By Chris Reed.
A recent unanimous ruling by the California Supreme Court (pictured) that may force the city of San Diego to retroactively create pensions for non-police employees hired since the start of 2013 isn’t just bad news for pension reformers. It also serves notice to elected officials who participate in signature-gathering campaigns for local ballot measures that they need to be wary of doing so in a way that interferes with state laws requiring that changes in work conditions be collectively bargained with employee unions.
At issue was Proposition B, approved by San Diego voters in 2012 by a nearly 2-to-1 margin. The measure required that all city employees who began their jobs on or after Jan. 1, 2013 – except for police officers – get 401(k)-style retirement benefits instead of the defined benefit pensions that left San Diego finances in near ruins more than a decade ago because of City Council decisions to underfund them.
But San Diego employee unions and the California Public Employees Relations Board (PERB) argued even before the measure reached the ballot that it violated state collective bargaining laws because the campaign for the pension changes was led in 2011 and 2012 by then-San Diego Mayor Jerry Sanders. He claimed that his role in the Prop. B campaign was as a private citizen – not as mayor – and thus he faced no obligation to collectively bargain with public employee unions before touting the direct-democracy initiative.
Before reaching the state high court, a trial judge first disagreed with Sanders and San Diego, then an appellate court sided with the city. But all seven state justices joined in a ruling that found that city leaders had not met their requirement to first seek changes at the bargaining table before seeking to impose them through direct democracy.
“Allowing public officials to purposefully evade the meet-and-confer requirements of [state collective bargaining rules] by officially sponsoring a citizens’ initiative would seriously undermine the policies served by the statute: fostering full communication between public employers and employees, as well as improving personnel management and employer-employee relations,” the court held. It ordered the case be sent back to the appellate court to determine how San Diego should untangle its mess.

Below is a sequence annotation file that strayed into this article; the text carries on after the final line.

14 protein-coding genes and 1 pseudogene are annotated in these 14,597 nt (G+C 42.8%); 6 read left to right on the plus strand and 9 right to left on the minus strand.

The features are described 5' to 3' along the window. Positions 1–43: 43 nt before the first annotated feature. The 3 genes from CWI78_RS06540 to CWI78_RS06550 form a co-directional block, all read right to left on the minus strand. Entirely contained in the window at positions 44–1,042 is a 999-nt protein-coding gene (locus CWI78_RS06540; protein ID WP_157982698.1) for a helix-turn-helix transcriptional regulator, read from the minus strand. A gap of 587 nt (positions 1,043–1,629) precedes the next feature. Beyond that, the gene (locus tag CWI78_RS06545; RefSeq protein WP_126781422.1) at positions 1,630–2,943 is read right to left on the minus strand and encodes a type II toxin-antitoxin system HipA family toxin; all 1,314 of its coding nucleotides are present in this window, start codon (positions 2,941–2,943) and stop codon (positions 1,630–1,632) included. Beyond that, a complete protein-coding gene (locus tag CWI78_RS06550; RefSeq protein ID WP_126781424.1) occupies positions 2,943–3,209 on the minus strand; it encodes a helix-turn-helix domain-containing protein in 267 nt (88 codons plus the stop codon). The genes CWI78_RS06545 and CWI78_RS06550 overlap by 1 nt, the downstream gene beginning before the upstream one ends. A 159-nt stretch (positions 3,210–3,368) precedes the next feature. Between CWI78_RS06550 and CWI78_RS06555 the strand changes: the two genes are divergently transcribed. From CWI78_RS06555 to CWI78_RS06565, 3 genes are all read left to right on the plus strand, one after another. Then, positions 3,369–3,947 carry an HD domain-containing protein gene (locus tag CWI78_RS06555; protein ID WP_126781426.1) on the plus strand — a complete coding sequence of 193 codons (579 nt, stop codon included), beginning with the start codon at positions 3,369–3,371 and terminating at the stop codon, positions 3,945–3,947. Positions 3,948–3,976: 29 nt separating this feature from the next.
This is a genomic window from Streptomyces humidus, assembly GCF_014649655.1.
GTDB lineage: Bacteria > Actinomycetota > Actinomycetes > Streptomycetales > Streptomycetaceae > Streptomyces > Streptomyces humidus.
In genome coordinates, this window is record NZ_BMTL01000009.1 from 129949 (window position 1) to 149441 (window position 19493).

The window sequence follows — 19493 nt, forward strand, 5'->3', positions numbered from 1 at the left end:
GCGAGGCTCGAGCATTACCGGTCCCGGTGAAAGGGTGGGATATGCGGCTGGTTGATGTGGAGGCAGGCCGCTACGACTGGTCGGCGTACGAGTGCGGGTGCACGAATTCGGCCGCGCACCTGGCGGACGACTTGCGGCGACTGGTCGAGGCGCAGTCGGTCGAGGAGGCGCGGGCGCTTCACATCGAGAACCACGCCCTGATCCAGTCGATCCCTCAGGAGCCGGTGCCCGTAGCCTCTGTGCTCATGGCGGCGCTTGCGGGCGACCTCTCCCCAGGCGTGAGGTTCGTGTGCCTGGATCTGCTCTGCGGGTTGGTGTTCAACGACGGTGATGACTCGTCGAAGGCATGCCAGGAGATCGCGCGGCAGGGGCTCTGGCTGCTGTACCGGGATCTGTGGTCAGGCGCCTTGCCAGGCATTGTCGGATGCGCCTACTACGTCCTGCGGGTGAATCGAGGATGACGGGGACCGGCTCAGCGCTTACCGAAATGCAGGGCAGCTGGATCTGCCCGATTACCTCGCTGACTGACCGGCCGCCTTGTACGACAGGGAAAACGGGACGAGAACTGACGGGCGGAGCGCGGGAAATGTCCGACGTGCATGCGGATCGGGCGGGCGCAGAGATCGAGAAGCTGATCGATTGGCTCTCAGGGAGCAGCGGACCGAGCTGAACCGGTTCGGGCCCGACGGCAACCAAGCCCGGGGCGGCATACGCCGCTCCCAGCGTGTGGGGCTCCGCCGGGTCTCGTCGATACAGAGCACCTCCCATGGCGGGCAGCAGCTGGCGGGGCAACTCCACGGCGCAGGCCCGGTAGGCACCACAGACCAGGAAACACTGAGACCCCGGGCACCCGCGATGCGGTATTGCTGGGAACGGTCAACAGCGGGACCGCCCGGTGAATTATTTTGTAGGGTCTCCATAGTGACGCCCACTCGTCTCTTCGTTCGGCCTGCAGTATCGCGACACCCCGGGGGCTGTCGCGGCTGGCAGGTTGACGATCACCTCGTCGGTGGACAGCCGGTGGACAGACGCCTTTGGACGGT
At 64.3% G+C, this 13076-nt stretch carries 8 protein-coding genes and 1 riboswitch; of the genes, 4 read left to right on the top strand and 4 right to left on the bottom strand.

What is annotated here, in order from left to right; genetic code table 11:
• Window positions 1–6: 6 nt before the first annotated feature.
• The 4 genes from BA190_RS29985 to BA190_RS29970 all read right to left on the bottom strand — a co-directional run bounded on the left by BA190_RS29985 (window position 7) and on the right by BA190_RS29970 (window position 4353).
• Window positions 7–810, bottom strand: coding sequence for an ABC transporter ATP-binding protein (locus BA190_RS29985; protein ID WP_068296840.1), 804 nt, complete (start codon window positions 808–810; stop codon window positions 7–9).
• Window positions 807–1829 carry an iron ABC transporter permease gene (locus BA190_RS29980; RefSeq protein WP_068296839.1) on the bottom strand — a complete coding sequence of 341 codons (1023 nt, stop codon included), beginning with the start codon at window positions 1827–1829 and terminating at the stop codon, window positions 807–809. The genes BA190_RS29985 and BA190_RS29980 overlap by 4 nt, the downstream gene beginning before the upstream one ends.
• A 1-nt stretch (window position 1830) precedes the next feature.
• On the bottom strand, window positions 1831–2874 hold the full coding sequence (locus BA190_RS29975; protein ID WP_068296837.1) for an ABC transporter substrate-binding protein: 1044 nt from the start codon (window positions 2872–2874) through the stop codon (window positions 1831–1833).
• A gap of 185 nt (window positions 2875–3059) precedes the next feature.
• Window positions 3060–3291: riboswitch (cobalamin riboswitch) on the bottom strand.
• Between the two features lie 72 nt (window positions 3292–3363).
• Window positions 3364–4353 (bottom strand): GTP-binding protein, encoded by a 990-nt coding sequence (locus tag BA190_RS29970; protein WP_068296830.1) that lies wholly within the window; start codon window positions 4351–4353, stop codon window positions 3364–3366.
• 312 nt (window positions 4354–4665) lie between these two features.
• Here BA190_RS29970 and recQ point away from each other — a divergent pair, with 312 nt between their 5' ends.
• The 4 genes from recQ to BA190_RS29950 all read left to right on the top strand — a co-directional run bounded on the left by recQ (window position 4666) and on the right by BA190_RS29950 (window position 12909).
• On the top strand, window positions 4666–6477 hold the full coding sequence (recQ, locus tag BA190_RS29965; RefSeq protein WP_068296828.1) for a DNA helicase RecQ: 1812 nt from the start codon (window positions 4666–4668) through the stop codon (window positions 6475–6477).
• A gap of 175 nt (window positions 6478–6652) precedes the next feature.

Elected leaders may be less likely to lead ballot fights
The decision seems likely to change the nature of direct democracy going forward – at least at the local level of California government.
Direct democracy, brought forward in California by Gov. Hiram Johnson in 1911, has greatly benefited from the active participation of elected officials. They are often more able to win public approval of sweeping reforms through the ballot box than they can through the Legislature or city or county governing boards, which are often allied with deep-pockets special interests.
For example, Earl Warren – the former U.S. Supreme Court chief justice and California governor – repeatedly led ballot campaigns as Alameda County district attorney that directly affected many areas of California life.
But similar efforts by a politician in 2018 would face a different kind of vetting than Warren faced. Going forward, any ballot proposal that affects public employees in any way is subject to a potential court veto if it can be established that it were led by elected officials who didn’t live up to their collective bargaining obligations.
The California PERB Blog’s analysis noted that justices “did leave open the possibility that government officials can separate their official actions from their private activities. However, the court did not provide any guidance on what a government official would have to do to make such a distinction clear.”